Since its inception, the Cosmodrome has continued to launch the R-7 derived Soyuz, Cosmos-3M, Rokot, Tsyklon, and the most recent addition to launchers, Angara.

Due to the confidential nature of the Cosmodrome, the USSR did not officially recognize its existence until 1983.

This was the first operational flight of Angara 1.2 after a suborbital test flight to verify that all systems were working and three test flights of the Angara-A5 variant to test its effectiveness in launching payloads into orbit.

While the Angara 1.2 can only launch 8,400 pounds (3,800 kg) into low Earth orbit, the more capable Angara A5 can carry 7.5 tons (16,500 pounds).

This launch is the first of three planned launches for Angara in 2022, with another launch scheduled for Roscosmos, the Russian state space agency, and a commercial flight to South Korea.

The launch comes a few days later Roscosmos announced that he would withdraw from the International Space Station.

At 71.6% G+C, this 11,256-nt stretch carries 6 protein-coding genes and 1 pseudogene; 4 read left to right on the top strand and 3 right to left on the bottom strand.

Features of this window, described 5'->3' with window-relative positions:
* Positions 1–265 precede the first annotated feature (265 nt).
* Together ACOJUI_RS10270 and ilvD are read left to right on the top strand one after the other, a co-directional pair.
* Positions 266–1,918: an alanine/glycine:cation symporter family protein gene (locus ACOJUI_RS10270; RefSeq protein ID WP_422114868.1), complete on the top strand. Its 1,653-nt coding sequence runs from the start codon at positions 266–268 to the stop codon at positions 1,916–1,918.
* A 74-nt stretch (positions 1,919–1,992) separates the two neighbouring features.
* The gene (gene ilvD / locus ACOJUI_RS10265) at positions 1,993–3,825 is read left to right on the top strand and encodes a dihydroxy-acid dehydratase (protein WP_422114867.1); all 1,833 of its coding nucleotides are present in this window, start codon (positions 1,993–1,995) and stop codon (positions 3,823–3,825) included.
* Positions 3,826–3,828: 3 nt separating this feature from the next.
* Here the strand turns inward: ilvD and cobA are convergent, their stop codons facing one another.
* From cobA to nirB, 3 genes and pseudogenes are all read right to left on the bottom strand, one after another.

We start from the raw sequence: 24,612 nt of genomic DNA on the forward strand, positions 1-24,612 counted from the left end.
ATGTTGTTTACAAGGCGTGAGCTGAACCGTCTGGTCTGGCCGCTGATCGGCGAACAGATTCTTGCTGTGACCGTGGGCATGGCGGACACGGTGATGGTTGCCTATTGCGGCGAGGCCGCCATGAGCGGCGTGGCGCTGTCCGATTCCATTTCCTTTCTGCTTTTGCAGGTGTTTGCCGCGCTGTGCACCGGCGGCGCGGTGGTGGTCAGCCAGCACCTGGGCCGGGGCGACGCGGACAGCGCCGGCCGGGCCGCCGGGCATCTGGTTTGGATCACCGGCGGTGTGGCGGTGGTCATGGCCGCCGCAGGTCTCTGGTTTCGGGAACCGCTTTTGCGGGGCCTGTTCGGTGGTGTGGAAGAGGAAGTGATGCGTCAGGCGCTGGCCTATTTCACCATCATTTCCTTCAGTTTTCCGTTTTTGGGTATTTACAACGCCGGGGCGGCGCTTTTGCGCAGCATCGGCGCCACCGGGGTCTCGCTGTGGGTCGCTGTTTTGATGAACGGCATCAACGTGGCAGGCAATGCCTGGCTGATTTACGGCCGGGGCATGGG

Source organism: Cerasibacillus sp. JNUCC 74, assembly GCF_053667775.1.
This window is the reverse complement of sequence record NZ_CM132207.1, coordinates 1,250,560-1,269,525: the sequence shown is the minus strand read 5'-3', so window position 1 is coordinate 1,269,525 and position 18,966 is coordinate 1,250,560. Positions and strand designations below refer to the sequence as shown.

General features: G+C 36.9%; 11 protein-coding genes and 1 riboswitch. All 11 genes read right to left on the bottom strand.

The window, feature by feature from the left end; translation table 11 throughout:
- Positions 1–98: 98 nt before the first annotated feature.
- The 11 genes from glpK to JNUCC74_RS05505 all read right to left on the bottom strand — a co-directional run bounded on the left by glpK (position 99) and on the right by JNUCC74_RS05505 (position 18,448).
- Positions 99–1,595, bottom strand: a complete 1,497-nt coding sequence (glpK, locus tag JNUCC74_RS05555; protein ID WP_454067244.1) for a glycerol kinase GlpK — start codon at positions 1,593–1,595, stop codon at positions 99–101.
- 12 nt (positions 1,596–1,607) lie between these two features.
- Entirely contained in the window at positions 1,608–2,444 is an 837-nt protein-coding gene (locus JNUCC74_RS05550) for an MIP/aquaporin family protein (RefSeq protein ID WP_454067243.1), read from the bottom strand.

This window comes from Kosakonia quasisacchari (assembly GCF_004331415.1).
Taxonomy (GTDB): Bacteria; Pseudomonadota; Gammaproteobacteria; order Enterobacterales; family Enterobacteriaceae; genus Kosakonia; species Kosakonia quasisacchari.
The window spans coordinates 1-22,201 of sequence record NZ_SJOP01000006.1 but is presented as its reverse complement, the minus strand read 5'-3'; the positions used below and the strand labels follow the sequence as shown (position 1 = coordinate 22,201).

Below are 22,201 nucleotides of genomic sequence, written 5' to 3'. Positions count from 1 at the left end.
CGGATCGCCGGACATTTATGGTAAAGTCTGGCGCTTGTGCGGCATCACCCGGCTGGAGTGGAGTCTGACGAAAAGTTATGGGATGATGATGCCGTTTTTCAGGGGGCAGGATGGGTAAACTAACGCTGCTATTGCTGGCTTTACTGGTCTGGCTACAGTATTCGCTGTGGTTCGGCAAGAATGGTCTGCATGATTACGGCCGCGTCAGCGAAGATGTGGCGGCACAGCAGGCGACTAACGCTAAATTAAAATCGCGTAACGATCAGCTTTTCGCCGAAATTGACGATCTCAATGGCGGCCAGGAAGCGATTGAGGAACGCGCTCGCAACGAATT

The ISS is jointly operated by Moscow and Washington, and a full Russia withdrawal is expected to pose major challenges to the operation, as Russian rockets carry much of the cargo needed to maintain the space station.

However, in recent years NASA has partnered with private commercial entities, most notably Elon Musk’s SpaceX, to deliver cargo and conduct manned flights into space, which could help reduce their dependence on Russia.

The Russian space agency has not provided an exact date of its withdrawal, but has confirmed that it will respect the set one-year notice period.

Russia will leave the International Space Station due to economic sanctions for the war in Ukraine

Russia will withdraw from the International Space Station and no longer work with NASA and the European Space Agency (ESA), according to the head of its space program.

Roscosmos director general Dmitry Rogozin told Russian state TV today that Moscow will no longer cooperate with its international partners aboard the ISS, confirming that the decision to withdraw has already been made.

He said Roscosmos is not required to provide an exact date of his retirement, but said the Russian space program will adhere to the one-year notice period.

“The decision has already been made and we are not obliged to discuss it publicly,” Rogozin told Rossiya 24, although he said on Friday that Russia will continue to work on the ISS “on schedule set by our government, until at least 2024. . ‘